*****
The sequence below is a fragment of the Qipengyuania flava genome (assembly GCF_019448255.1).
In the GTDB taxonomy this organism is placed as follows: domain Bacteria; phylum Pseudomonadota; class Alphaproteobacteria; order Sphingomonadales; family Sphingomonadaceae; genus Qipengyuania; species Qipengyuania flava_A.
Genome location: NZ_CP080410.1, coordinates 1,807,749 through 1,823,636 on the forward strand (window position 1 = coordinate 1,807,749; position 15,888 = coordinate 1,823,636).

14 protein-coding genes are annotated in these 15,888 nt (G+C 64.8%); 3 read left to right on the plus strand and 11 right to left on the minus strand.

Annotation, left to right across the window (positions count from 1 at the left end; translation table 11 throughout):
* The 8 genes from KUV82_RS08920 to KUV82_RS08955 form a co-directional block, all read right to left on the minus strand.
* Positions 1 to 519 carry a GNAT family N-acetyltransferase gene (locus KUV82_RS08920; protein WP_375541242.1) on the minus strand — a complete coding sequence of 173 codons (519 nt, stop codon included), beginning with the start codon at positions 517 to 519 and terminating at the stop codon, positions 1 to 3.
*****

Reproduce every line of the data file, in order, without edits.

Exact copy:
The sequence below is a fragment of the Qipengyuania flava genome (assembly GCF_019448255.1).
In the GTDB taxonomy this organism is placed as follows: domain Bacteria; phylum Pseudomonadota; class Alphaproteobacteria; order Sphingomonadales; family Sphingomonadaceae; genus Qipengyuania; species Qipengyuania flava_A.
Genome location: NZ_CP080410.1, coordinates 1,807,749 through 1,823,636 on the forward strand (window position 1 = coordinate 1,807,749; position 15,888 = coordinate 1,823,636).

14 protein-coding genes are annotated in these 15,888 nt (G+C 64.8%); 3 read left to right on the plus strand and 11 right to left on the minus strand.

Annotation, left to right across the window (positions count from 1 at the left end; translation table 11 throughout):
* The 8 genes from KUV82_RS08920 to KUV82_RS08955 form a co-directional block, all read right to left on the minus strand.
* Positions 1 to 519 carry a GNAT family N-acetyltransferase gene (locus KUV82_RS08920; protein WP_375541242.1) on the minus strand — a complete coding sequence of 173 codons (519 nt, stop codon included), beginning with the start codon at positions 517 to 519 and terminating at the stop codon, positions 1 to 3.